In a news release, Quire mourned the closing: “We have diverted 75,000 pounds of materials, served thousands of teachers, artists and children through outreach at community centers, schools, workshops and community events and supplying inexpensive materials over the past 3 plus years. When you have physically touched almost every ounce of that 75,000 pounds, it is personal and hard to let go.”
The business started in the Portland neighborhood and then relocated to Frankfort Avenue in 2015.
Good Garbage’s workshop will be operating until the end of the year. There are events planned throughout the fall and the space is available for birthdays, scout troop outings or other events.
According to the release: “In-kind donations during September will be placed on hold. Supplies in stock, which are already deeply discounted, will be further discounted. After the store is closed it will be determined what, if any, in-kind donations will be accepted by appointment only, to help supply teachers with things they may need. Many donations will be diverted through referrals to other nonprofit organizations who can use them.” —Melissa Chipman
Take an electric vehicle for a spin
EvolveKY will participate in the once-a-month outdoor bazaar from 11 a..m. to 5 p.m. Saturday and Sunday at 1007 E. Jefferson St.
The club is inviting people to “see first-hand what makes electric cars cleaner, more cost effective and more fun to drive than their gasoline counterparts.”
EvolveKY members have anything from expensive electric sports cars to moderately priced commuter vehicles. They aim “to help spread the adoption of EVs by increasing the number and variety of charging options in and around Louisville.”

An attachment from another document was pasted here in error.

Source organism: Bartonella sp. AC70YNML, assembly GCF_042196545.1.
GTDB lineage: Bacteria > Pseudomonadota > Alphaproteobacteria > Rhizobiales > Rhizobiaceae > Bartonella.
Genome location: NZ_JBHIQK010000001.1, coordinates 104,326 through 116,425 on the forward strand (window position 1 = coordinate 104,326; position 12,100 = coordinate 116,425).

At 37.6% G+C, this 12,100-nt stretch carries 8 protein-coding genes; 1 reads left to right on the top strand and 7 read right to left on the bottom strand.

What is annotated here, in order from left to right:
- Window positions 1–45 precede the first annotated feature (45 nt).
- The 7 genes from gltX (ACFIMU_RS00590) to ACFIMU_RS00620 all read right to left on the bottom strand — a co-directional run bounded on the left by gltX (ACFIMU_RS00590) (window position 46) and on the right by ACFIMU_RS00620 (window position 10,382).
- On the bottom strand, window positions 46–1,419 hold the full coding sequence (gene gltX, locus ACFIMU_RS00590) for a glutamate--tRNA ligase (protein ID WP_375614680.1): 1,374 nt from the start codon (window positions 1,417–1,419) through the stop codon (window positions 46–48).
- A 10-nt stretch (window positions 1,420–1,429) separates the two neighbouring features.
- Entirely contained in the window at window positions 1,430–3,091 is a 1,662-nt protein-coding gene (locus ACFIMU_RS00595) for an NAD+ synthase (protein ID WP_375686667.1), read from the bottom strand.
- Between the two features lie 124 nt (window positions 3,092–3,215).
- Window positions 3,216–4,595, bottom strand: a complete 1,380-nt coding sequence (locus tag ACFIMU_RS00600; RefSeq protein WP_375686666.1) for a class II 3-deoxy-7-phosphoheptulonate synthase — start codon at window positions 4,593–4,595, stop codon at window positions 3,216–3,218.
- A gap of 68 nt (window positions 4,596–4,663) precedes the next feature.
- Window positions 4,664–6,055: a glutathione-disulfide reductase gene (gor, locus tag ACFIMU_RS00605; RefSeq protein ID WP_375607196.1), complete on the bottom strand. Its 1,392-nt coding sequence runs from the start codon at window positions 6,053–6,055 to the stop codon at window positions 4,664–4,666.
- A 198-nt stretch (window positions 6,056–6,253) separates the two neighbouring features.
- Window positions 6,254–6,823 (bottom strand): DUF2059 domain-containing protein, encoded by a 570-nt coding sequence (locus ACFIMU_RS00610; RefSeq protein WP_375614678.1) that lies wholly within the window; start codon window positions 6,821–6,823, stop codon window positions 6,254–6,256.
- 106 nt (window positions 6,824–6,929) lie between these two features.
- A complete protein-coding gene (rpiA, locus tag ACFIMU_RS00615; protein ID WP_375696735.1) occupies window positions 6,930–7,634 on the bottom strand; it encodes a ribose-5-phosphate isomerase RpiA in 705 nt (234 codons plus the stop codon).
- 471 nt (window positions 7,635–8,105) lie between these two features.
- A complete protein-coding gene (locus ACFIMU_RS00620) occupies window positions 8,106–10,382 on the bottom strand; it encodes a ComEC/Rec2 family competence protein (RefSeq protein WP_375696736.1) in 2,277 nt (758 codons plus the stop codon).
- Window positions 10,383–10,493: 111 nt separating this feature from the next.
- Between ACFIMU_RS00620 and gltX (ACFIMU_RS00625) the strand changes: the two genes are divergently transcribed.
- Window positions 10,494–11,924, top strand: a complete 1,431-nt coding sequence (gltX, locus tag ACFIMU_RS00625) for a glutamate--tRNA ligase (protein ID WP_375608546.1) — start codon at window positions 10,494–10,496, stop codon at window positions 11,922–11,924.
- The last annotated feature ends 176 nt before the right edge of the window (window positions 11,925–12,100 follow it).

The club this summer unveiled a new charging station at The Highland Green Building, 1401 Bardstown Road.
Evolve KY targets primarily locations such as shopping areas and parks, where drivers can charge their vehicles while engaging in activities that last 45 minutes or more.
Those interested in sponsoring a station can contact Evolve KY at 502-644-1719 or email and get more information on the group’s Facebook page. —Boris Ladwig
Kentucky Center’s Whitney Hall ranked 20th in highest ticket-selling venues worldwide
The Pollstar trade publication recently compiled its list of the 100 top-selling venues worldwide, and the Kentucky Center‘s Whitney Hall landed at slot No. 20, just behind Nashville’s legendary Ryman Auditorium. The mid-year report is based on ticket sales; the Whitney sold 134,224 between Jan. 1 and June 30 of 2016.
“The community has embraced Whitney Hall as a world class theater for many years,” said Kim Baker, president of the Kentucky Center, in a press release. “This recognition demonstrates the passion and enthusiasm Kentucky audiences have for the performing arts.”
Athletic clothing company opening first Louisville store
Athleta will open in a 2,979-square-foot space at the East End shopping center, according to a building permit issued by the city. The build-out cost for the shop is nearly $215,000, the permit states.